At various times during the year, my students write letters using unlined school stationery. Sometimes we type the letters and run the stationery through the printer for a totally professional product, but sometimes the letters need to be handwritten for a more personal touch. When students try to handwrite lines of text on an unlined piece of paper, the words start to move down the page (or up– or become a random zig zag pattern). By the third line of text, there is no attempt at straight lines any more, and the students are just trying to get all words onto the page before they run out of space.
I have a simple solution. In order to keep the words straight on the page, I use a trick I learned from the woman who helped me with my wedding invitations. Trace all of the lines on one piece of wide ruled notebook paper with a semi-heavy black marker.
Photocopy as many pages as you need. When students need to write straight lines on blank paper, place the photocopied lined paper underneath the unlined paper. As you press down to write, the lines are visible, so you have guidelines to keep your writing straight. My students have multiple opportunities to write on unlined paper throughout the year, so I keep the photocopied line pages and reuse them. We have an ongoing Author Letter Project, we write thank you notes to chaperones and hosts after field trips, and we have a project where students create their own letterhead and exchange personal letters with other classes in the school.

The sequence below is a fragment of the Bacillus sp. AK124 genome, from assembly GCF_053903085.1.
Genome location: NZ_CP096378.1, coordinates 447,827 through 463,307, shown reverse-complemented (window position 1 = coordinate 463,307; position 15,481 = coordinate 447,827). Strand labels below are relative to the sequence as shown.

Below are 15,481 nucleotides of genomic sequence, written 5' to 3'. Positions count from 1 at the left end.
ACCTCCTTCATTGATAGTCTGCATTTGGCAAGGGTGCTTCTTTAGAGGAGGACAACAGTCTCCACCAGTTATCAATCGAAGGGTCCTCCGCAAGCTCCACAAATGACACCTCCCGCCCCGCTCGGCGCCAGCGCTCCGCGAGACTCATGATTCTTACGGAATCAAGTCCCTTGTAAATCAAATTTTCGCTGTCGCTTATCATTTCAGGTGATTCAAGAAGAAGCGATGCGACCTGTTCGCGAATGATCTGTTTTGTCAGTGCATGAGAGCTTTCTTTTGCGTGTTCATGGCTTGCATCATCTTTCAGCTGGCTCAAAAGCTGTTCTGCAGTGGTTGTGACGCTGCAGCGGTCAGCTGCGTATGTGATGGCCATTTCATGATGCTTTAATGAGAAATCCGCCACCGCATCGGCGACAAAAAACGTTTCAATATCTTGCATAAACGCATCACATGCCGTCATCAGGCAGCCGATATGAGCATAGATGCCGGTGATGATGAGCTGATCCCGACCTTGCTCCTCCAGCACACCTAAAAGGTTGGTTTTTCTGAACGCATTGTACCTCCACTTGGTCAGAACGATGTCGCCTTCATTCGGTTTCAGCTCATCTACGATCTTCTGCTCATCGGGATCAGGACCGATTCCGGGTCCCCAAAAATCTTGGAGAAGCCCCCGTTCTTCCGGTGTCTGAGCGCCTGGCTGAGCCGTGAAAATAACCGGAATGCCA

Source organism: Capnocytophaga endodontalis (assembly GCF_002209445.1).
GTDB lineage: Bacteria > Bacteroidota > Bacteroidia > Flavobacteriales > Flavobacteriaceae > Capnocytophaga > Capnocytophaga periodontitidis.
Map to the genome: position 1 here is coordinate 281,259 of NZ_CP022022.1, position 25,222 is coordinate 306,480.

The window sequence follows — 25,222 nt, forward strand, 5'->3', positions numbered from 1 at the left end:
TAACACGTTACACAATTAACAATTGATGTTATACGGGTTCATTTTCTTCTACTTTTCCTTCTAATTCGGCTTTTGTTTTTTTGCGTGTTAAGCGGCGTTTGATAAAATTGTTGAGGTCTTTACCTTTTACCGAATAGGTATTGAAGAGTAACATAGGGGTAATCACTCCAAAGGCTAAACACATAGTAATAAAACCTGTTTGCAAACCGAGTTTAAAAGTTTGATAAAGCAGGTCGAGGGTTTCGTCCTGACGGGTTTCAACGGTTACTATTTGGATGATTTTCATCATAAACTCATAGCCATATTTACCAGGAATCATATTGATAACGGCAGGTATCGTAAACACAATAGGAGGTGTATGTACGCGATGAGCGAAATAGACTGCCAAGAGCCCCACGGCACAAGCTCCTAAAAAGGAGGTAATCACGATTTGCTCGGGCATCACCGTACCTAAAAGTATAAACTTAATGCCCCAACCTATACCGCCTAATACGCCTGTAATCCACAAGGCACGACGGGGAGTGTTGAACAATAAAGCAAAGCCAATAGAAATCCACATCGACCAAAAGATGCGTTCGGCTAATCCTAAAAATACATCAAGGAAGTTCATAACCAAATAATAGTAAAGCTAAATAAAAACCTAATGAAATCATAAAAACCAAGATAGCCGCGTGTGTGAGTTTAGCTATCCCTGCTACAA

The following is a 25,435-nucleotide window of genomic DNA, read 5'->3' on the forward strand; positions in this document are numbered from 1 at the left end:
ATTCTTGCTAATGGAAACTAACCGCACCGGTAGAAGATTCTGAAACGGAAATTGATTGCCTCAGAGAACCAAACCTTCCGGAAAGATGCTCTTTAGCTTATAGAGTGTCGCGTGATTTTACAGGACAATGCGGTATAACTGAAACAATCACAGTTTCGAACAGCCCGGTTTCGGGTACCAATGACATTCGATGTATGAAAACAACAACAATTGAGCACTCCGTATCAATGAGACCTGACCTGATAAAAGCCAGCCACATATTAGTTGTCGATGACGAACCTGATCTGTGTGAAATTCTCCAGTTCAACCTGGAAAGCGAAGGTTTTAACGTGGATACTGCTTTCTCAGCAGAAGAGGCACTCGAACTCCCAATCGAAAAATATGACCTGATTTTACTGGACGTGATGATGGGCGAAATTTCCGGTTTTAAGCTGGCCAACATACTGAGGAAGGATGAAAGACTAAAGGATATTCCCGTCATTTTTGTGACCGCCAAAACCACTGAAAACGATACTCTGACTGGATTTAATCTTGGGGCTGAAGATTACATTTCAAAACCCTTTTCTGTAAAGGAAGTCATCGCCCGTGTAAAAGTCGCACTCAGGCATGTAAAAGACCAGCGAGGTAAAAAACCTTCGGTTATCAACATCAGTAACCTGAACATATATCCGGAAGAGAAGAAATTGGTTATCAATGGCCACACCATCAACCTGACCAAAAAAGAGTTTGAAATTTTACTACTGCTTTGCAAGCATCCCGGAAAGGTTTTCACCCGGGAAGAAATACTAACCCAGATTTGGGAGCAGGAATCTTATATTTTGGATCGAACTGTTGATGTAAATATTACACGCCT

If addressing envelopes, cover the lines on a notecard with black pen and slide the notecard inside the envelope to create guidelines for writing an address neatly and evenly.
Sometimes, the envelope paper is thin enough that you do not need to make the notecard lines darker in order to see them through the front of the envelope. Hopefully, you can faintly see the notecard lines in the center of the envelope in the picture below.
This is one of my favorite teacher hacks that really improve the look of a finished writing assignment without creating too much work for me. And, this tip is not just for students. It is a great trick for anyone needing to write on unlined paper.
It’s lovely you are keeping the tradition of handwritten letters alive.
I should have you speak to my students. They don’t always agree! I think it is a good skill to have.
Just show them some of the letters of famous people and explain how text messages just don’t compare. 😉